Wednesday, November 01, 2006


There are only two celebrities I ever recall discovering for myself. The first was a girl who hit a little yellow ball. I happened to be watching her on TV play a minor tournament when she was about 15 or 16. It was a weekend afternoon, and yet I was alone sitting in front of the tube watching this un-hyped tourney. I really can’t say why I was watching except that I loved the sport. But that day, I wasn’t just a spectator; I was a fan. The brilliance of this child’s game dazzled me, and when I heard her interviewed after the match – and I saw her as a shy, unassuming, yet intense prodigy -- I was captivated.

That was the first tourney she won in the U.S. She went on to win 22 major tournaments, and I watched nearly all of her major tournament finals. One day, years later, I walked out of my own house because I couldn’t cope with my mother-in-law rooting loudly for this lady’s opponent in the finals of the French Open.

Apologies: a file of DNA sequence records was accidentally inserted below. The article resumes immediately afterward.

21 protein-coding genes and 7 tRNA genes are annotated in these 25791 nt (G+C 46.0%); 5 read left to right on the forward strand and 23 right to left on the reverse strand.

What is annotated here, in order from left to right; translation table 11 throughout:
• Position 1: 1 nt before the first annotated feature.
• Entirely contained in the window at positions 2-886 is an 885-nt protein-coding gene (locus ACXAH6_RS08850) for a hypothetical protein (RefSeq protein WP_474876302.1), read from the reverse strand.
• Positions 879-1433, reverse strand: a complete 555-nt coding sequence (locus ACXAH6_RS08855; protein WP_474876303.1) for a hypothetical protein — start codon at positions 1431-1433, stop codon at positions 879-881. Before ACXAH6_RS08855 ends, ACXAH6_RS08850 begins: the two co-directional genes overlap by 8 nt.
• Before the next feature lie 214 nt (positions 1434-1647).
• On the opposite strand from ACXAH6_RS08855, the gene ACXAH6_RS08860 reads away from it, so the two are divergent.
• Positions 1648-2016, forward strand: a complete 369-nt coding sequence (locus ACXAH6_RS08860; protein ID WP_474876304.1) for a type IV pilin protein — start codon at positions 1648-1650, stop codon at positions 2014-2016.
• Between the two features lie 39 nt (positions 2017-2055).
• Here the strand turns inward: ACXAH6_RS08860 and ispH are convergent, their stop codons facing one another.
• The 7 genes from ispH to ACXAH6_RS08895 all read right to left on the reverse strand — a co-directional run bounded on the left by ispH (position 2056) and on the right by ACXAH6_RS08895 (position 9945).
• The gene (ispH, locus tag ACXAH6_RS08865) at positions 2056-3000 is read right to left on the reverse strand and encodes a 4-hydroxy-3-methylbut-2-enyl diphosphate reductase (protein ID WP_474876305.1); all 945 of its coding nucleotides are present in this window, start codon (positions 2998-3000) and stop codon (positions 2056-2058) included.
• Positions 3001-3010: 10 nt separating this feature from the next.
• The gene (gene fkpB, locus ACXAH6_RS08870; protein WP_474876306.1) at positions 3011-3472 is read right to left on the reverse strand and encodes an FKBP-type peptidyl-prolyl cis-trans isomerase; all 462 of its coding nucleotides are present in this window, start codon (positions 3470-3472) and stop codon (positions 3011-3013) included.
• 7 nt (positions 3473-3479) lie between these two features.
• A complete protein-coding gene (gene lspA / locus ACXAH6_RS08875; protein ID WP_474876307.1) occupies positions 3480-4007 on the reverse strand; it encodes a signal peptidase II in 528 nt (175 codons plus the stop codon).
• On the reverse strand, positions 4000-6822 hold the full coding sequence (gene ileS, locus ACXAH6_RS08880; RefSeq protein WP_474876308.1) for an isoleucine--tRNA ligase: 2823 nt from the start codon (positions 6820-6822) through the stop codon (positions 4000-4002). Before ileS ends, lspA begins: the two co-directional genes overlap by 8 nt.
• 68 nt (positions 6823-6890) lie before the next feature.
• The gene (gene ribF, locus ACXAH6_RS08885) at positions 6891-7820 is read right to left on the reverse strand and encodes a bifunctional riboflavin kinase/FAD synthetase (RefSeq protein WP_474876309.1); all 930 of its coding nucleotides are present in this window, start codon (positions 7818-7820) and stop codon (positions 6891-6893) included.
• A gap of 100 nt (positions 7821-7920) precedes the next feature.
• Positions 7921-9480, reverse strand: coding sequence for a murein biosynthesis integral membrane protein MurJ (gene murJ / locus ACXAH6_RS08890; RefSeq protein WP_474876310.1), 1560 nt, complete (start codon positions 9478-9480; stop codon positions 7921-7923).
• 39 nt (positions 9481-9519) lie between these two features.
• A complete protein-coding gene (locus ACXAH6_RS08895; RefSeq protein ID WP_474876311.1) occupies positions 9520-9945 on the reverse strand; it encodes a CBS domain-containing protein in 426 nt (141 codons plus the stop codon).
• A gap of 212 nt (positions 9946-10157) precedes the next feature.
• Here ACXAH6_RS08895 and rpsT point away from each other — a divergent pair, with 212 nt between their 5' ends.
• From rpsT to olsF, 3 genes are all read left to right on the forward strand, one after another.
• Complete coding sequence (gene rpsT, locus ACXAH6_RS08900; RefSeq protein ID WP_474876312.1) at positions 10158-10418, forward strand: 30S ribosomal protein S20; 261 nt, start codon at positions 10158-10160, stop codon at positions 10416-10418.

This lady’s name is Steffi Graf. And I am what you would call a fan of hers, wouldn’t you say?

When I first came to appreciate Graf, I was convinced that nobody outside of the tennis world was aware that she even existed. But when I first came to appreciate the second celebrity that I “discovered,” his name was already well known by even casual observers of the American political scene. The difference, I convinced myself, is that most of them knew only his name and a few superficial facts about him. I, on the other hand, felt I instinctively understood his raison d’etre as a politician.

This second celebrity may be called “The Tiger Woods of Politics.” Or, if you prefer, “The Natural.” I choose to believe he will become first African-American President of the United States. His name, of course, is Barack Obama. And my discovery took place during the Democratic Convention of 2004.